Hartenstine anchored NASA’s public presentation from the path of totality seven years ago in a tent in the grassy area in front of the state capitol building in Jefferson City, Missouri. He wasn’t sure what to expect. Hartenstine went from sweating profusely in Jefferson City’s 90-degree summer heat to needing a sweatshirt. As darkness fell in broad daylight, crickets, cicadas, and birds sang in confusion. The shadows deepened to what Hartenstine described as “video game” levels as the moon impeded the sun’s effect, before everything returned to normal at a disappointing speed.
“Four minutes is a song on the radio,” Hartenstine said. “You can totally miss the experience. You have to know in advance what you are looking for and then you can truly accept it.”
While some embrace it, others have to plan for it. The eclipse coincides with the NCAA Women’s Final Four at Rocket Mortgage FieldHouse and the Cleveland International Film Festival at Playhouse Square. And, of course, the home premiere of the Guardians, which will, at least to some extent, have to surrender to the quirks of science for a once-in-a-lifetime total eclipse in the park.
Over the past few months, the Guardians have consulted with everyone from local authorities to NASA scientists as they tried to determine the best approach to Opening Day. The Guardians have scheduled seven of their last eight home openers (in which fans were allowed) for 4:10 p.m. ET, but that time will fall in the partial eclipse window, and they will try to hit a slider of 90 mph while wearing sunglasses with sunscreen. It is a difficult task. By choosing a late afternoon start time, fans could watch the eclipse from stadium seats that overlook the midday sun. Even if they opt for a night game, there will still be traffic-related challenges to resolve.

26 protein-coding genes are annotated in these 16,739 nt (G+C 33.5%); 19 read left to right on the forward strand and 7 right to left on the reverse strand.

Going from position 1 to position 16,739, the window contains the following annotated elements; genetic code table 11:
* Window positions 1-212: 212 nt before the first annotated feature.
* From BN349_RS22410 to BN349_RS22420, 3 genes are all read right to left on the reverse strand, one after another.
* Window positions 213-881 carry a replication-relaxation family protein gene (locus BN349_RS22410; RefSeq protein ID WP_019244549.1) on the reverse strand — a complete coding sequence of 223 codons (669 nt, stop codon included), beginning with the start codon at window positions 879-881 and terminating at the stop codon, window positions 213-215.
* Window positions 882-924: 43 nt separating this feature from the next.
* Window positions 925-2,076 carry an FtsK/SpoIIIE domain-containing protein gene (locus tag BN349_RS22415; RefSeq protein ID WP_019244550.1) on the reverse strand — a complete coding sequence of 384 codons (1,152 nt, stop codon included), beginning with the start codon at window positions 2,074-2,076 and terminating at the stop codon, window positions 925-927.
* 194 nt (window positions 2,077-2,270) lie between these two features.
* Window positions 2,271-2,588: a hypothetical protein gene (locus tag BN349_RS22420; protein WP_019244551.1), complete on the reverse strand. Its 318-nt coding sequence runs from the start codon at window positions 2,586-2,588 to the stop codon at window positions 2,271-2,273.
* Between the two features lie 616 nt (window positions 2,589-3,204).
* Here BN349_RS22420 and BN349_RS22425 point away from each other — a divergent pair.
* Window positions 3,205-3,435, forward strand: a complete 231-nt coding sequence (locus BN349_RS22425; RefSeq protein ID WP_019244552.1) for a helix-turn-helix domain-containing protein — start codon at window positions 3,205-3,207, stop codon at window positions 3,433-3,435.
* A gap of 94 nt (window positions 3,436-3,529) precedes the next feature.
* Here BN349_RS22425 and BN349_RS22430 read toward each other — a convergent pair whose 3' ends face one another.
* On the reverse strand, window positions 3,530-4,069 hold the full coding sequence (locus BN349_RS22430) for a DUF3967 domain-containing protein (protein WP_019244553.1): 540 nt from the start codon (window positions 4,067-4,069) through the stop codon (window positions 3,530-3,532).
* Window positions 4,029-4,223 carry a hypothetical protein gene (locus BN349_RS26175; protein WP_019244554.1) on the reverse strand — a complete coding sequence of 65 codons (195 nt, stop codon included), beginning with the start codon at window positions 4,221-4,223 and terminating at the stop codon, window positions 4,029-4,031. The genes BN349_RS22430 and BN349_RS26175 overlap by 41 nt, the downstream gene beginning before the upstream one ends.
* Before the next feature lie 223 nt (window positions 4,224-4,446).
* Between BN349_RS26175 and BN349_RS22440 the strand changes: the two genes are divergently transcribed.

Few baseball teams have had to consider these questions before, but there is at least one example, and they leaned heavily into the eclipse festivities.
In 2017, the Bowling Green Hot Rods, the Rays’ Low A affiliate, faced a similar moment. Bowling Green, Kentucky, was in the path of totality, and when an astronomy professor at nearby Western Kentucky University put it on his radar a year in advance, the Hot Rods began their planning.
They settled on a brunch-time first pitch, officially 10:34 a.m., since league rules prohibited them from starting much earlier. The teams, dressed in black “moon” and white “sun” jerseys, breezed through the first eight innings, but just as the Hot Rods announcer expressed relief at the pace of the game, the West Michigan Whitecaps posted a ninth of five races. and the sunlight began with the sun.
If the game had lasted longer than the two hours and 38 minutes it lasted, the teams would have stopped the action. Instead, moments after the final out, players and fans sprawled on the outfield grass as professors explained the science going on overhead.
The Hot Rods drew a crowd of 6,006, one of the largest in the stadium’s history, and certainly the largest for a first pitch on a Monday morning.
The Guardians have sold out their first home game since 1994, and it’s fair to expect Progressive Field to sell out its roughly 35,000 seats again, eclipse or not. In a normal year, that might qualify as a major downtown event; This year has a lot of competition.
This is the first total solar eclipse over Cleveland since 1809, nearly a century before the city’s baseball team became a founding member of the American League. Destination Cleveland, an organization charged with bringing tourism to the city, estimates that 200,000 visitors will walk through downtown that day. Most of the city’s hotels are already sold out.